She also said that the newspaper is the best teaching material.
“Students gain a lot of knowledge and wisdom from reading the newspaper. It widens their world view and they are in touch with what’s happening around them.
“Furthermore, the newspaper has a variety of topics – students are bound to find something that interests them. And aside from being one of the cheapest reading materials, it is also one of the most informative and current,” she addded.
English department Form One coordinator Ratinamala Kanaga Sundaram said that NiE takes the stress off teachers and students alike.
“The newspaper can turn a serious class into a more relaxing one. Students have fun doing group activities and interacting with friends.
“For teachers, it is fairly simple as everything is provided. We need only allocate the right amount of time and ensure that they have enough materials.”
Commenting on the NiE session, student Soo Chu Yin said that while she found it easy to describe other people, she couldn’t say the same when it came to describing herself.
“It’s much harder to stand up and describe yourself to the whole class, especially when I don’t know everyone that well yet.
“It was a good way to force us to take stock of our good and negative traits,” she said.
Classmate Liv Tan Ker Jin said: “I liked the fact that we got to know ourselves and each other better. It is definitely different from doing exercises from the textbook.
“There are also many activities in the pullout that involve using the newspaper. To accomplish them, we would have to read a lot so it would encourage us to read more,” she said.
Another student, Law Hai Yun noted that the NiE activities encourage group work, which she enjoys doing.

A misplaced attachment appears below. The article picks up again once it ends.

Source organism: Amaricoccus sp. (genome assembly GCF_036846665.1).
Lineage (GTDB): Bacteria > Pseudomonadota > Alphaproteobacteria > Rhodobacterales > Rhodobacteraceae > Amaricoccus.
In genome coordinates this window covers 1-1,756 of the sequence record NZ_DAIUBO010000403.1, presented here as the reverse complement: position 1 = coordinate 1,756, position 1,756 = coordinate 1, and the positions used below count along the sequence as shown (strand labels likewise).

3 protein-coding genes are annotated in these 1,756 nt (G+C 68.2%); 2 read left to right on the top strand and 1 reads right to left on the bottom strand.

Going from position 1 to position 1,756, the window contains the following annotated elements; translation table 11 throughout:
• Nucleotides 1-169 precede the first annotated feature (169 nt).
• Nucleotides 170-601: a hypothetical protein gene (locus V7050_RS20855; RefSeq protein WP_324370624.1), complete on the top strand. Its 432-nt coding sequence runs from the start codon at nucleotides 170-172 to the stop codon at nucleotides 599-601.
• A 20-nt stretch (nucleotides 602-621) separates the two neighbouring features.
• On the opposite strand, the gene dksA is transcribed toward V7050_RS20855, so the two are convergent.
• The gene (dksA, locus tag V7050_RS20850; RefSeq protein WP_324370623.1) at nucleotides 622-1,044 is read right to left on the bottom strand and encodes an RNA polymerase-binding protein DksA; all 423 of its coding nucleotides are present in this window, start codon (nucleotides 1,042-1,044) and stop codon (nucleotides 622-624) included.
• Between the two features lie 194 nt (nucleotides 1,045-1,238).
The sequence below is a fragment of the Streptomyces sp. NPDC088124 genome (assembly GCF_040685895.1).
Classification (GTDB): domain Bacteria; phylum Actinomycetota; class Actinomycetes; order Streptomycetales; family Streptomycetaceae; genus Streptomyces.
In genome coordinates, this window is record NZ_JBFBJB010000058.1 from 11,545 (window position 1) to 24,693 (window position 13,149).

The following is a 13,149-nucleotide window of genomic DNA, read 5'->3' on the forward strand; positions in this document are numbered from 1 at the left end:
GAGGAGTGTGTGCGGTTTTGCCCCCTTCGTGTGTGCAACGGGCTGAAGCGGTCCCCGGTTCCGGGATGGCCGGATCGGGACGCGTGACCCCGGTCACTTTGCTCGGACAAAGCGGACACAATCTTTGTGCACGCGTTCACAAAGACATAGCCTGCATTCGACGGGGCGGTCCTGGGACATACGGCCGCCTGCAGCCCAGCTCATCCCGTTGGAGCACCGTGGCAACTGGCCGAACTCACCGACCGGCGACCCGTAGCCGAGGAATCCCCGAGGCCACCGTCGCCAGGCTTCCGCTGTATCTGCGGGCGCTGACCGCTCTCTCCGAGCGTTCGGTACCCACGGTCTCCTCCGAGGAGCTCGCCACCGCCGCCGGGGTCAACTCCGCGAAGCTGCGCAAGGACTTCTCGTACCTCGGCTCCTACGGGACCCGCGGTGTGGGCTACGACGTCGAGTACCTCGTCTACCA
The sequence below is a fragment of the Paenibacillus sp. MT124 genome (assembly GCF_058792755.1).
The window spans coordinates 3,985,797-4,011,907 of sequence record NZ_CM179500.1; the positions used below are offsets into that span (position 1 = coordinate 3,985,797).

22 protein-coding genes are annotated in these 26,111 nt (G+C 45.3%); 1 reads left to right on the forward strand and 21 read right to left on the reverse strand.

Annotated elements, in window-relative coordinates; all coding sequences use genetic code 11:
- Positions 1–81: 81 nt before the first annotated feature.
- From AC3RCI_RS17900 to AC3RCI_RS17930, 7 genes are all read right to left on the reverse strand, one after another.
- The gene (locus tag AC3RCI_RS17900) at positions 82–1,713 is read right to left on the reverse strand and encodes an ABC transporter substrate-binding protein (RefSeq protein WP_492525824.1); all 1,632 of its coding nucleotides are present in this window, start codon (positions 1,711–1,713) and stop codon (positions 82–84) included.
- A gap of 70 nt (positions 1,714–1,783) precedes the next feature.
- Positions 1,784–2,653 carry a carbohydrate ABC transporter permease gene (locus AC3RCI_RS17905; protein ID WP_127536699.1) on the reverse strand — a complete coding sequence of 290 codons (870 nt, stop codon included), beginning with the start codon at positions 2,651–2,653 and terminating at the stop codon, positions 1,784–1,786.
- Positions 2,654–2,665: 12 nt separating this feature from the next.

“We cooperate with each other to accomplish task work – this will help us with our communication skills. Also, we learn how to express ourselves.”
Agreeing, Clement Teh feels that working in a group is generally more fun.
“When you work with others, you can get feedback on your opinions. Plus, we don’t have to worry so much about being wrong as there is always back up!”
Fong Qi Hua too felt that the proactive learning in the NiE session was much better than the usual chalk and talk.
“We get to learn from each other as we listen to other people’s perspectives.
“With the newspaper, we also stay abreast on what’s happening around the world and in Malaysia,” he added.
With 33 issues per year, the NiE pullout provides creative ideas for interactive learning.
The pullout also features BRATs, a section dedicated to all things that make teens tick.
Earn your band 6 replaces BRATs once every third issue. This section is aimed at improving the English proficiency of those taking the Malaysian University English Test (MUET).
Subscription to the NiE pullout is through schools only.
For more information, call The Star’s Customer Care Unit at 1 300 88 7827 from Monday to Friday (9am–5pm).
Did you find this article insightful?